The earliest thing I remember is wanting to be a missionary. I was probably four years old or so, and my friend and I agreed that I would be a missionary, and he would be a miner who would find jewels underground to sell and give me the money–not a bad deal!
This ambition was short-lived, however. At some point in the elementary school years something else caught my attention that seemed more exciting–flying. Over time this ambition grew, and I decided I wanted to join the Air Force to be a pilot. I read books on aviation. Did fly-alongs with some cloud-seeder pilots. Poured over the catalog from the Air Force Academy. When I was sixteen, I started taking flying lessons and eventually soloed.
But other forces were at work. During that same year, while we were still living in Indonesia, I grew more serious about my Christian faith. During times of Bible reading and prayer, I distinctly got the impression that God was calling me to pastoral ministry. My reaction was immediate–no way! I wanted to be a pilot. I loved flying. There was no way I wanted to be a preacher! For six months or so I wrestled with this. The electricity would often go on and off in our village in Indonesia, and I remember one night in my bedroom when I pulled a classic Gideon move. “God,” I prayed, “If you want me to be a pastor instead of a pilot, please make the electricity go out in the next thirty seconds.” With nerves fluttering, I lay there counting in the dark, waiting for my air conditioner to turn off. It did not. Alright, I thought. I get to be a pilot.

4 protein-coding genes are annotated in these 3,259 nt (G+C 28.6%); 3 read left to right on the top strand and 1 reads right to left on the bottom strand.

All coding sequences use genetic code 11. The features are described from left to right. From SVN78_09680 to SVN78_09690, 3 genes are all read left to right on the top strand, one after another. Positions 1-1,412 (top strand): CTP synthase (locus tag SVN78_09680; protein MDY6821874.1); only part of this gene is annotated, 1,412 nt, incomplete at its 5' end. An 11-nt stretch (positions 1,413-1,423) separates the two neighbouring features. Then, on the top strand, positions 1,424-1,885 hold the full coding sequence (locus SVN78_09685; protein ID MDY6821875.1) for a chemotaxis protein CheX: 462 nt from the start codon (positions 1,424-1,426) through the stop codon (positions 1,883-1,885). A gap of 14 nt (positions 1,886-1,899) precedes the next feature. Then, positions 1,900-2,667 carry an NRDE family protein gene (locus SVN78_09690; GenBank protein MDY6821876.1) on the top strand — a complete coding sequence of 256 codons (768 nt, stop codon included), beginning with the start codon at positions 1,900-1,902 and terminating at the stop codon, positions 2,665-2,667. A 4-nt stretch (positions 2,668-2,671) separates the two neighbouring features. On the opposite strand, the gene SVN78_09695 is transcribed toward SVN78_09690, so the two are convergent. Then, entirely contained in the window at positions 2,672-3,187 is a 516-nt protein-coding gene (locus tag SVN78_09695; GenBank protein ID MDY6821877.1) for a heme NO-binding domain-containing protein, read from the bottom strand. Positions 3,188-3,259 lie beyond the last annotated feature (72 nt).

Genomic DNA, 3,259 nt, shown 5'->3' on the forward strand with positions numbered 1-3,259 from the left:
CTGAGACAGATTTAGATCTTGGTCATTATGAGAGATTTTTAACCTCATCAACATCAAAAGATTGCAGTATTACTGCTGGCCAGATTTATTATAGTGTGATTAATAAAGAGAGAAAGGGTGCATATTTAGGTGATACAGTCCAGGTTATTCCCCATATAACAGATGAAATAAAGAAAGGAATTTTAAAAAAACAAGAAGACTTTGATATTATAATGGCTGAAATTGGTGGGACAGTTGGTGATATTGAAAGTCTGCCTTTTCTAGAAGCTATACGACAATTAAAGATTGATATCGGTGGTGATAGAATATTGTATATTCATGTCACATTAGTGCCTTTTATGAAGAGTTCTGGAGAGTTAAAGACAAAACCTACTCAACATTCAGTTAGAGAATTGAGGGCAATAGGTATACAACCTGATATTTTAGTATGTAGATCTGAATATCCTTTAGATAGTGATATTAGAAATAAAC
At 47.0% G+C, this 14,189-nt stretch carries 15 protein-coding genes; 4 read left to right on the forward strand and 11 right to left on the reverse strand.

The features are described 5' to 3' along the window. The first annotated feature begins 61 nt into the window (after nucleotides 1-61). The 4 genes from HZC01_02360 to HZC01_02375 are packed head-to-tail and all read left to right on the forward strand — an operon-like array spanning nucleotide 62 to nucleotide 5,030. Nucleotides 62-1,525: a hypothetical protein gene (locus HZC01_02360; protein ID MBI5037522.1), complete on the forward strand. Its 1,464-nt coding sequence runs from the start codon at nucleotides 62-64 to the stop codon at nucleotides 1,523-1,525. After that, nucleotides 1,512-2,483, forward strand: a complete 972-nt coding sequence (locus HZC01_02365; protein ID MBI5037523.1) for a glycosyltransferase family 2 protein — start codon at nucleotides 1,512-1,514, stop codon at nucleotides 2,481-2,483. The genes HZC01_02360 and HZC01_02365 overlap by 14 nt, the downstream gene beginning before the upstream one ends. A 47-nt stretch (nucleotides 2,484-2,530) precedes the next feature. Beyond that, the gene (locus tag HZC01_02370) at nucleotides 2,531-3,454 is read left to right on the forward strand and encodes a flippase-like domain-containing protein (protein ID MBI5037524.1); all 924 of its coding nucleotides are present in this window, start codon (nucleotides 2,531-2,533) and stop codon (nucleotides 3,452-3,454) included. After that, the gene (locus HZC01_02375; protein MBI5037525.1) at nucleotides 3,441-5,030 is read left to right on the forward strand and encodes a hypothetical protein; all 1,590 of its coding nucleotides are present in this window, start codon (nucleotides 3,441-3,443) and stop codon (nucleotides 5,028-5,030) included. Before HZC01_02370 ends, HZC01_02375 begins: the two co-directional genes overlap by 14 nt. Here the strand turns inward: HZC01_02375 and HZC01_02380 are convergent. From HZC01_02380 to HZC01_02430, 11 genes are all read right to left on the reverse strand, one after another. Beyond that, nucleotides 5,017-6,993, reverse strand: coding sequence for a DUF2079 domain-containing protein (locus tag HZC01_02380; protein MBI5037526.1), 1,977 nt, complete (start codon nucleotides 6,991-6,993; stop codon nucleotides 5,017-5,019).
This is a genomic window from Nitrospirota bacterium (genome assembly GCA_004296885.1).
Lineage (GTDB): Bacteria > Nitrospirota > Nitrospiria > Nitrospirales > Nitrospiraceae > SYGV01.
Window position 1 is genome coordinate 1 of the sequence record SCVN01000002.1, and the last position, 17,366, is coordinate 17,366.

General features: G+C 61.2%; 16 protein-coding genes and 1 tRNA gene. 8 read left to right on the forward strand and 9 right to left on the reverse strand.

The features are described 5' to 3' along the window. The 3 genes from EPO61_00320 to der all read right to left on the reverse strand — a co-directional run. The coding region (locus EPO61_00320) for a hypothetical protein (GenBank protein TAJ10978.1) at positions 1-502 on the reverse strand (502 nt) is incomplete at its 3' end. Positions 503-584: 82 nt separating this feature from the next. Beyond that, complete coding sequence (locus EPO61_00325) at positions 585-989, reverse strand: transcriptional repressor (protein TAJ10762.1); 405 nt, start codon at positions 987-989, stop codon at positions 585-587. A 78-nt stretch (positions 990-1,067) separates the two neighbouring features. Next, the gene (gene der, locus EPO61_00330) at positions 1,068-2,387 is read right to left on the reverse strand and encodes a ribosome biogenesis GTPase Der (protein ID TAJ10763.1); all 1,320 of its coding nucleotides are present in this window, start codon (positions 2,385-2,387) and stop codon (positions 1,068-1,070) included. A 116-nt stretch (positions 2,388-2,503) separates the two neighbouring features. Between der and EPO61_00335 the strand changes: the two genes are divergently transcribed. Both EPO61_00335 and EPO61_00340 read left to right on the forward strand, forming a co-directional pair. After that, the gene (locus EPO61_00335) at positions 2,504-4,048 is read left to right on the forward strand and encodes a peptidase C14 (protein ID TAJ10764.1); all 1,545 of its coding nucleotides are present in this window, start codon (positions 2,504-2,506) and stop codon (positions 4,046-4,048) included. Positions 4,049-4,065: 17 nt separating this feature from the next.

But the issue was not so easily settled. When we moved back to Michigan in 1999, we found a church and I got involved in the youth group. As I got to know new friends and as our youth pastor took me under his wing, I continued to wrestle with the issue of calling. Then, one evening when I was by myself at a lake, something strange happened. As I thought about the issue, I realized that my desires had changed. I now only wanted to be a pastor.
And so, with no great drama, my path changed. I exchanged the Air Force Academy catalogs with material from various Bible colleges. I became a student leader in our youth group, and our youth pastor gave me opportunities to preach and teach. Some friends and I formed a Christian band, where I played trumpet and presented the gospel at our concerts.
For college, I chose the Moody Bible Institute because of their exclusive focus on ministry training. Though I entered as a youth ministry major, about halfway through I decided that was too narrow a focus, so I chose pastoral studies. This meant I would also take Greek, which I desired to do.
After graduation, I marred Kailoni, and we moved back to Michigan where I joined the staff of the same church that had been instrumental my changing course of life. They ordained me to ministry, and we enjoyed almost four years in associate pastoral ministry. I knew that I wanted to be a senior pastor, however–and I believed this meant some additional education. This is how we came to Dallas Theological Seminary.
My sense of calling has essentially not changed since that evening as a teenager when I realized God had changed my heart about ministry. I was blessed to marry a woman who is also committed to ministry, and who supports this path. I know that God has called me to be a preacher, pastor, and evangelist, and I believe that my gifting toward this end has been confirmed through the various churches and ministries of which I have been a part.
I am grateful to the Lord that he has brought me down this road, and that he gives us believers not only the grace of salvation, but also the grace of service. Oh, and my friend who was going to be a miner and support my missionary efforts? He too went to Moody Bible Institute and is a pastor today.
PS If you do happen to be a miner with some extra jewels lying around, feel free to contact us. 🙂